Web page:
Monday, May 29, 2006

Refugees Twice Over

This morning I drove Danielle to visit her friend Di (pronounced “Zee”) who lives on Magazine Street. Amazingly enough, all but half a dozen of the traffic lights we drove through on our way there now work. Of course, the streets are all torn up, there are no street signs, and more than half the houses we passed are still empty, but I actually found the trip encouraging. Most of the flooded cars along Napoleon have been towed away, and I only saw one abandoned boat still on a neutral ground.

Di and her family have just moved back from Natchez, where they’d been living since September. Di’s father runs an antique store and restores furniture, and they rode out Katrina in the apartment over his shop. Sometime during the night, the winds tore off the workshop at the back of the store and collapsed the upper back wall. They stayed for two more days, without water or power, listening to the distant sound of gunfire and the continuous drone of helicopters overhead. Di still cries when she talks about the dead bodies they passed on their way out of town.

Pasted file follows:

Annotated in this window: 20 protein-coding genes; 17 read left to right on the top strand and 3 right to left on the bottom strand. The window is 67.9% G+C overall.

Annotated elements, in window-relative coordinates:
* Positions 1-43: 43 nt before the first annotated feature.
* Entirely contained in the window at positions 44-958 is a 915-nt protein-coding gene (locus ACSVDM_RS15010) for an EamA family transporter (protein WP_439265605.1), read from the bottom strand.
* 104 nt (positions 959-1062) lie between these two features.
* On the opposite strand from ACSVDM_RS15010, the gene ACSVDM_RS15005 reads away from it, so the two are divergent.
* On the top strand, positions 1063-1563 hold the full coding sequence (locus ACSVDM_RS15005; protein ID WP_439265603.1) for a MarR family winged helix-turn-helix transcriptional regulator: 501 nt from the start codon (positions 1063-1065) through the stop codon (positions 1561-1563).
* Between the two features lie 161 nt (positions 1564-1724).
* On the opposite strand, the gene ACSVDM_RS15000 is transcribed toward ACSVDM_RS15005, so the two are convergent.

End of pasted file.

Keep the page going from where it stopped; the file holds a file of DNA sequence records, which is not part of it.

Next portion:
Di’s parents came here from Vietnam, so this was their second experience at being made refugees. Because of that, I would have expected Katrina to be especially traumatic for them. But Di’s father laughs when he talks about how their house in New Orleans East flooded with 8 inches of water from Katrina and then 12 inches from Rita. It’s certainly true that he now has more antique furniture to restore than one man could handle in a lifetime. We spent a long time talking about boiled linseed oil and shellac, denatured alcohol and turpentine. He’s my antiques restoration coach. I’ve decided to tackle most of the furniture myself. I figure it’s already ruined, so if I mess up, so what?

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